4503431_l2Something I love is how Ti West does these awesome edits with both visuals and sound. First, we get a SCREAM which happens during a transition from the barn out to the car, where and older woman is waiting for her husband to come back; it’s on the radio, but the way West crosses over to that bit is excellent. For a split second I honestly was waiting for someone to come running, or something. Effective, brief moment. Secondly another comes when the old woman wanders into the dark of the barn, then this sound starts to come that you almost feel is coming out of the shadows, yet it cuts to one of the friends standing behind the now broken down car revving, brake lights shining red in his face, and the sound has actually been the car the whole time. These are little simple bits people often don’t think of, however, when they’re used appropriately to put the audience on a tense edge, waiting for something, anything to happen, it’s a killer move. West uses these in a way other horror filmmakers might use jump scares – instead of frightening us, it simply ratchets up the tension and creates an unsettling, edgy mood.
the roost 2Being his first feature, I think West does a wonderful job creating atmosphere in The Roost. It’s something I find pervades all his films, even when he switched it up most recently in The Sacrament with found footage style. He’s great with setting up tension and executing suspenseful sequences in order to build up that atmosphere, setting an evident tone. Each of his movies have it, which is partly why I think he’s one of those important filmmakers in horror today; more than that, genre filmmaking in general.
Also, there’s a degree of playfulness at times I think is essential in certain horror movies. Creature features being one of them. I always love when a movie featuring killer-somethings (in this case BATS) has a good dose of dark humour. One little scene I love is when one of the guys sneaks up behind the girl, about to scare her, but he stops short as if disappointed she didn’t even turn around like she couldn’t hear him coming; then he lightly taps her, scaring her anyways. It made me cackle for a second. Good bit.
Moreover, the guy is a pretty good writer. In my opinion, anyways. As a fellow writer, I like the way he writes characters because I find them personable. I’ve seen a lot of people say his movies have all these “hipster” characters, this and that, but whatever man. I don’t see that at all. The way I perceive most of his characters is that they’re real people, genuine; not characters in that sense really, rather actual people. Not to sound cheesy. There are a lot of writers capable of doing this, he’s just one. It’s something I love in horror, though, as a believable character in a film is more likely to draw me into their emotions, the plot, and the overall story. Here in The Roost we get those inescapable dynamics of friendship, particularly it’s amplified with the upcoming wedding to which they’re all headed, and even further compounded by the fact the car breaks down and they find themselves stranded out in the middle of nowhere. Probably one thing I dig so much about the script and the writing, I think West sets up a great situation with which he can play around in with the characters before introducing the creatures and the HORROR and the BLOOD!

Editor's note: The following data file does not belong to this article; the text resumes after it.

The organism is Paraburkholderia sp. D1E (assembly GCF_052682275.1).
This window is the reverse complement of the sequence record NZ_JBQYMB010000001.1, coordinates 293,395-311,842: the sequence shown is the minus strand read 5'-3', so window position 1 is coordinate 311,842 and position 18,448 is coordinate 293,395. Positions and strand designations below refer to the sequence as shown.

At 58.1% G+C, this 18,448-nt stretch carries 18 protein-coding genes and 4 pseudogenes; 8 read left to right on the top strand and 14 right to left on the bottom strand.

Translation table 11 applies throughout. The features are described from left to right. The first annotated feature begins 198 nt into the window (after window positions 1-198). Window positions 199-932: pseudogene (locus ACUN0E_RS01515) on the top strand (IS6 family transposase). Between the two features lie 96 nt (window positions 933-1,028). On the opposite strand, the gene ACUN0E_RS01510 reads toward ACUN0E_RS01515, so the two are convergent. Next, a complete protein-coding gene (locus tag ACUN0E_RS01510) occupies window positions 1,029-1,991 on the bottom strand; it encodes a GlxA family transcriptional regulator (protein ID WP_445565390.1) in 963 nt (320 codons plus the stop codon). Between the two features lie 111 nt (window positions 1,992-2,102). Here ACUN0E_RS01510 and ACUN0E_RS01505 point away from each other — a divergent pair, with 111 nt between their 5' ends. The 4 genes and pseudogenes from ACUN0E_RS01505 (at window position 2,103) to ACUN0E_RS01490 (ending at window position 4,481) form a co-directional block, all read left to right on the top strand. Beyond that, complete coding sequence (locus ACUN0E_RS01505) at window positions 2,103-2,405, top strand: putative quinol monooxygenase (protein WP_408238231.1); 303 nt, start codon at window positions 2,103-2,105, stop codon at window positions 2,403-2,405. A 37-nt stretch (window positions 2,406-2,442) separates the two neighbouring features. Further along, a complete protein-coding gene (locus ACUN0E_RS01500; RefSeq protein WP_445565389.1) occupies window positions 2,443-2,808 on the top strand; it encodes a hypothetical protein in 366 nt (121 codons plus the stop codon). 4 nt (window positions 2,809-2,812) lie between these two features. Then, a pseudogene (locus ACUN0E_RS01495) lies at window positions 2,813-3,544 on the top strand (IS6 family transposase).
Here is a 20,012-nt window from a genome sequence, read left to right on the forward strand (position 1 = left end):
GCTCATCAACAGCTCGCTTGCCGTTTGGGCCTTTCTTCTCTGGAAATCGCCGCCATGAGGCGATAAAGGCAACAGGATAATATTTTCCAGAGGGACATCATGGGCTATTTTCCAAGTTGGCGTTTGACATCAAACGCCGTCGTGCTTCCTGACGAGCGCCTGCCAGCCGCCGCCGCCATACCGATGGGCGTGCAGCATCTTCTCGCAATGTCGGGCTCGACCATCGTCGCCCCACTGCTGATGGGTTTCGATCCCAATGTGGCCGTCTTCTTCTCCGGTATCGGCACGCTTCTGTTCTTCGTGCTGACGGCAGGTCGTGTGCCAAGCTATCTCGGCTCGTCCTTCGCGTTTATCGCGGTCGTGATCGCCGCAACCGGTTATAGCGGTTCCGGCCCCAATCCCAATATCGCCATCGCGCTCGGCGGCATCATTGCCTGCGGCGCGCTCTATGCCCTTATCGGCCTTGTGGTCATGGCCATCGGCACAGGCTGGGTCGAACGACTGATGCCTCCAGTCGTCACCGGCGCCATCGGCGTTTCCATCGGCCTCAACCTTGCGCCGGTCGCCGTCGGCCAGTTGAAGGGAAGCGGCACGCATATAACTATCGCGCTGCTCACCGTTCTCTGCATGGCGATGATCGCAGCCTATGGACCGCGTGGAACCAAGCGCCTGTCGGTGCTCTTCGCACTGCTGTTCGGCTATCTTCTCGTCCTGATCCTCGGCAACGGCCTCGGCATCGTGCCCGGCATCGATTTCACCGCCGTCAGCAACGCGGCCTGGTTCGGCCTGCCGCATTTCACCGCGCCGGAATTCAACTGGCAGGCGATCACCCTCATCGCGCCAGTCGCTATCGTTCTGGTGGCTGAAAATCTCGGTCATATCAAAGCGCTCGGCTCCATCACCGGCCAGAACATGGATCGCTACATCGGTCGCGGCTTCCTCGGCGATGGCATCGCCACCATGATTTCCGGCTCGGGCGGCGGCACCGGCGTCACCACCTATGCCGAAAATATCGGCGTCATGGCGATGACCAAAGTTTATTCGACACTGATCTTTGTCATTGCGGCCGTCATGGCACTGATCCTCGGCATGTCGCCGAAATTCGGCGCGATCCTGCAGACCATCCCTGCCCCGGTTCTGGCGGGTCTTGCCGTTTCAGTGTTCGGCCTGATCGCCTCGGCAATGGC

roostI personally dig the whole vampire bats turning people into zombie-like reanimated corpses. Some online seem to suggest it’s no good. Me, on the other hand, I thought it worked very well. Creepy stuff at times. One scene shows the old woman from early in the movie, now obviously bitten by the bats and taken over, just behind a character in the window. It’s a nice little moment where you dread what may be coming next.
This whole aspect also makes it more than a mere creature feature. The creatures are affecting the humans and then the whole friendship dynamic is tested, as they all try not to succumb to the murderous infectious bats flying all around the farm’s property.